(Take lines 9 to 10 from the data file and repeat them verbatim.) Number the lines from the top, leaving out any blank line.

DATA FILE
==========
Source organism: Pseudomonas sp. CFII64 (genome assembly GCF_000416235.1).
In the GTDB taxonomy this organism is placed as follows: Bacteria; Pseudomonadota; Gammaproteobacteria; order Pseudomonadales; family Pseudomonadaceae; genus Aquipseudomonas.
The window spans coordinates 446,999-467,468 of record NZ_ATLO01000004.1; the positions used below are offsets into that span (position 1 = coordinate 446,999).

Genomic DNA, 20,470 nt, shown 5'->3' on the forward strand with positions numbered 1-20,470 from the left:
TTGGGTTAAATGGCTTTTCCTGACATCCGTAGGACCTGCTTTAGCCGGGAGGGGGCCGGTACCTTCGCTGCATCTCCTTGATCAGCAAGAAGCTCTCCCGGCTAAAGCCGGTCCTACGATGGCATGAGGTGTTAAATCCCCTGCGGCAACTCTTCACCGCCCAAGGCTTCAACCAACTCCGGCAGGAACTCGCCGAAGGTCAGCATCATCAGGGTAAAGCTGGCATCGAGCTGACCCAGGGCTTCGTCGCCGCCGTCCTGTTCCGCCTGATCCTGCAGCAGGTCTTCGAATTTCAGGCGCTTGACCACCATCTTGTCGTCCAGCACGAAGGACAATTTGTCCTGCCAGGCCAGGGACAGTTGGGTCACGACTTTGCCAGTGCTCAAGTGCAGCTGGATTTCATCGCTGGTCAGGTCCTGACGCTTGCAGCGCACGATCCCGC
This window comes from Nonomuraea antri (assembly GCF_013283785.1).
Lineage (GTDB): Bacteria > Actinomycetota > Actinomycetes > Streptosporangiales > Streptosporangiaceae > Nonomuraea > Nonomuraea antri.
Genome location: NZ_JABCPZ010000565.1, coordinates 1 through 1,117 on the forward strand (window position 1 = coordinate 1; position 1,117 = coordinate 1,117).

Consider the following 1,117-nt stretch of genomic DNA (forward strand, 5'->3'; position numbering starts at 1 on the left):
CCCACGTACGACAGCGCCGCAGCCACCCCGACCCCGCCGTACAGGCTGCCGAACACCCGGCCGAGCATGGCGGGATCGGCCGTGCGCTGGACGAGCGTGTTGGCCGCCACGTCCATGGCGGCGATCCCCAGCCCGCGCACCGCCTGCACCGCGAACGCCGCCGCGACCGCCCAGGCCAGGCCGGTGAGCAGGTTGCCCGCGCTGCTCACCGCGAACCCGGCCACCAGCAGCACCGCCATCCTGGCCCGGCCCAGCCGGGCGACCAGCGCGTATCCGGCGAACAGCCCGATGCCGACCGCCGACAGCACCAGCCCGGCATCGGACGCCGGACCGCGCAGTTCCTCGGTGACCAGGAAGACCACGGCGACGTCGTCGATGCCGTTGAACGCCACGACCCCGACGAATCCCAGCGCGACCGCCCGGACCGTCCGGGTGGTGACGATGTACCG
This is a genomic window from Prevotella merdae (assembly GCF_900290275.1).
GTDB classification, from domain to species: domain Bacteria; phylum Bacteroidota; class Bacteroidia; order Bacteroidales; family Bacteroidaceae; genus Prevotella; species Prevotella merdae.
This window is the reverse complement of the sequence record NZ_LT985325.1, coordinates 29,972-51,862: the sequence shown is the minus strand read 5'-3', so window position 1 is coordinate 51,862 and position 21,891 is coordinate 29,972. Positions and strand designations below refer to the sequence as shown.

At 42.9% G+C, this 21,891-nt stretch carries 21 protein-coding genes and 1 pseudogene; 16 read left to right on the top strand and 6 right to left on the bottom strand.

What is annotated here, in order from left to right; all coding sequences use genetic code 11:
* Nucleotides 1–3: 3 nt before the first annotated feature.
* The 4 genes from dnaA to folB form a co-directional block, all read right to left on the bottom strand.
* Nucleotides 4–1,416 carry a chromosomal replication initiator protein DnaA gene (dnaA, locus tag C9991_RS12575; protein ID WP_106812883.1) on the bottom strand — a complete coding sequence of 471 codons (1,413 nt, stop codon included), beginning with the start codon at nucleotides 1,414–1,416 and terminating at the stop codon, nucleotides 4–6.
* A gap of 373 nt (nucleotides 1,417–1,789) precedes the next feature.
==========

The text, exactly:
Consider the following 1,117-nt stretch of genomic DNA (forward strand, 5'->3'; position numbering starts at 1 on the left):
CCCACGTACGACAGCGCCGCAGCCACCCCGACCCCGCCGTACAGGCTGCCGAACACCCGGCCGAGCATGGCGGGATCGGCCGTGCGCTGGACGAGCGTGTTGGCCGCCACGTCCATGGCGGCGATCCCCAGCCCGCGCACCGCCTGCACCGCGAACGCCGCCGCGACCGCCCAGGCCAGGCCGGTGAGCAGGTTGCCCGCGCTGCTCACCGCGAACCCGGCCACCAGCAGCACCGCCATCCTGGCCCGGCCCAGCCGGGCGACCAGCGCGTATCCGGCGAACAGCCCGATGCCGACCGCCGACAGCACCAGCCCGGCATCGGACGCCGGACCGCGCAGTTCCTCGGTGACCAGGAAGACCACGGCGACGTCGTCGATGCCGTTGAACGCCACGACCCCGACGAATCCCAGCGCGACCGCCCGGACCGTCCGGGTGGTGACGATGTACCG